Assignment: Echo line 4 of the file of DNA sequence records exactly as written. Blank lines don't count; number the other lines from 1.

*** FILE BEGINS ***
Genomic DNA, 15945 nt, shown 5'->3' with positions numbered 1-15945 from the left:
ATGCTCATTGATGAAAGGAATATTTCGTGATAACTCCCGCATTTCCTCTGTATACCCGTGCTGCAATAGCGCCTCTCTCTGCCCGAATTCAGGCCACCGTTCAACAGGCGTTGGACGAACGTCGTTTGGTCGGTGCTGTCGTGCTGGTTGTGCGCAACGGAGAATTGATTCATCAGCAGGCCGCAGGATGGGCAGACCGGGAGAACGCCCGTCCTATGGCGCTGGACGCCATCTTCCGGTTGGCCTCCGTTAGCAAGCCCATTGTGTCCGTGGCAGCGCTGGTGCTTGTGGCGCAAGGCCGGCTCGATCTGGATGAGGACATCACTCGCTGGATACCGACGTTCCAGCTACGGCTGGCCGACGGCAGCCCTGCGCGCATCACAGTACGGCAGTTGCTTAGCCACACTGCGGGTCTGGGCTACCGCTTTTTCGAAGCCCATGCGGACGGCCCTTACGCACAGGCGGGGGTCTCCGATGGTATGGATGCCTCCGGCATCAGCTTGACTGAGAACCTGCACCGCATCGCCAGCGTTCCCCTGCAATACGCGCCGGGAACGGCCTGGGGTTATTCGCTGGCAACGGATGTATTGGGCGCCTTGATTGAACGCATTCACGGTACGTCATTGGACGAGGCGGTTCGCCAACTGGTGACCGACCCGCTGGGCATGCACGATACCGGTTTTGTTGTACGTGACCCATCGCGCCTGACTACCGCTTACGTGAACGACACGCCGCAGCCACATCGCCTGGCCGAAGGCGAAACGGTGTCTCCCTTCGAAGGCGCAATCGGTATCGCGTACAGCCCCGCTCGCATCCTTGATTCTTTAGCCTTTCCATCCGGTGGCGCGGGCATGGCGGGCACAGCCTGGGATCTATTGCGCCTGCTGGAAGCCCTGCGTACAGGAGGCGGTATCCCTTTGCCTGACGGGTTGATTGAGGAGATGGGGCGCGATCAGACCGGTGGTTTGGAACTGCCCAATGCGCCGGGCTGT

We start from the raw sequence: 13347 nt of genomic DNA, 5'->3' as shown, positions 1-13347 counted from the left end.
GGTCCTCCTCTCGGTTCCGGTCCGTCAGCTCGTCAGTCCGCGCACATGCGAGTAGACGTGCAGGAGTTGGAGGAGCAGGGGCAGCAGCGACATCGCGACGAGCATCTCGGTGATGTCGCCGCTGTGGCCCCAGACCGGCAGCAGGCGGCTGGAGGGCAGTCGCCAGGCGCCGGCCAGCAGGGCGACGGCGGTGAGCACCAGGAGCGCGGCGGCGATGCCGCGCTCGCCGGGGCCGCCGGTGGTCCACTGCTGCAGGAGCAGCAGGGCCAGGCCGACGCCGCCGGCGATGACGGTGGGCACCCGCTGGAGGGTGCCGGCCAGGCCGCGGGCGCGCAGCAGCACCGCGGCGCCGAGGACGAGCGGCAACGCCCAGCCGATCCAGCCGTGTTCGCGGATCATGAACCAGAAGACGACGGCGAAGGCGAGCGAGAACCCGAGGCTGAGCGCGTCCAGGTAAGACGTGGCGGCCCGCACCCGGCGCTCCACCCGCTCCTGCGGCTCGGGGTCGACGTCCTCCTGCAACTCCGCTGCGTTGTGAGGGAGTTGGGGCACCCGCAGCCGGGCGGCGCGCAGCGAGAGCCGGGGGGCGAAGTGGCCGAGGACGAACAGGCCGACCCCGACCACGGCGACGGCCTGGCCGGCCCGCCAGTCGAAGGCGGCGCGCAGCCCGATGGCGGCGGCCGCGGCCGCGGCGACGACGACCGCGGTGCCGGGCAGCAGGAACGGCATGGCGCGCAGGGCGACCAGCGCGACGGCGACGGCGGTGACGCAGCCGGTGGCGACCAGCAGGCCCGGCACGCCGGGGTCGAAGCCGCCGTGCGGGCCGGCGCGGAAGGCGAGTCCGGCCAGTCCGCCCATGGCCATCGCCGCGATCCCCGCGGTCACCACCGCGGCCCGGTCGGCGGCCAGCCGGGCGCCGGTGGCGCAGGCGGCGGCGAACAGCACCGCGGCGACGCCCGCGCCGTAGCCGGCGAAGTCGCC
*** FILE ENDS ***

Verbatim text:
GGTCCTCCTCTCGGTTCCGGTCCGTCAGCTCGTCAGTCCGCGCACATGCGAGTAGACGTGCAGGAGTTGGAGGAGCAGGGGCAGCAGCGACATCGCGACGAGCATCTCGGTGATGTCGCCGCTGTGGCCCCAGACCGGCAGCAGGCGGCTGGAGGGCAGTCGCCAGGCGCCGGCCAGCAGGGCGACGGCGGTGAGCACCAGGAGCGCGGCGGCGATGCCGCGCTCGCCGGGGCCGCCGGTGGTCCACTGCTGCAGGAGCAGCAGGGCCAGGCCGACGCCGCCGGCGATGACGGTGGGCACCCGCTGGAGGGTGCCGGCCAGGCCGCGGGCGCGCAGCAGCACCGCGGCGCCGAGGACGAGCGGCAACGCCCAGCCGATCCAGCCGTGTTCGCGGATCATGAACCAGAAGACGACGGCGAAGGCGAGCGAGAACCCGAGGCTGAGCGCGTCCAGGTAAGACGTGGCGGCCCGCACCCGGCGCTCCACCCGCTCCTGCGGCTCGGGGTCGACGTCCTCCTGCAACTCCGCTGCGTTGTGAGGGAGTTGGGGCACCCGCAGCCGGGCGGCGCGCAGCGAGAGCCGGGGGGCGAAGTGGCCGAGGACGAACAGGCCGACCCCGACCACGGCGACGGCCTGGCCGGCCCGCCAGTCGAAGGCGGCGCGCAGCCCGATGGCGGCGGCCGCGGCCGCGGCGACGACGACCGCGGTGCCGGGCAGCAGGAACGGCATGGCGCGCAGGGCGACCAGCGCGACGGCGACGGCGGTGACGCAGCCGGTGGCGACCAGCAGGCCCGGCACGCCGGGGTCGAAGCCGCCGTGCGGGCCGGCGCGGAAGGCGAGTCCGGCCAGTCCGCCCATGGCCATCGCCGCGATCCCCGCGGTCACCACCGCGGCCCGGTCGGCGGCCAGCCGGGCGCCGGTGGCGCAGGCGGCGGCGAACAGCACCGCGGCGACGCCCGCGCCGTAGCCGGCGAAGTCGCC